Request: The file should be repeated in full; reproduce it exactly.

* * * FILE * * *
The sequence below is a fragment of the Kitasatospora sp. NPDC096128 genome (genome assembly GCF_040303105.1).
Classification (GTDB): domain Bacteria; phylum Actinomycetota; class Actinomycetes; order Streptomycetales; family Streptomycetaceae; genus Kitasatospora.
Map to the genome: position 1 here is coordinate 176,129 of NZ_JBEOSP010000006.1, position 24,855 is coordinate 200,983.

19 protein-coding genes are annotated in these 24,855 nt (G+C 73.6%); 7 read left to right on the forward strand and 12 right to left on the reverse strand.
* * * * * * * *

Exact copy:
The sequence below is a fragment of the Kitasatospora sp. NPDC096128 genome (genome assembly GCF_040303105.1).
Classification (GTDB): domain Bacteria; phylum Actinomycetota; class Actinomycetes; order Streptomycetales; family Streptomycetaceae; genus Kitasatospora.
Map to the genome: position 1 here is coordinate 176,129 of NZ_JBEOSP010000006.1, position 24,855 is coordinate 200,983.

19 protein-coding genes are annotated in these 24,855 nt (G+C 73.6%); 7 read left to right on the forward strand and 12 right to left on the reverse strand.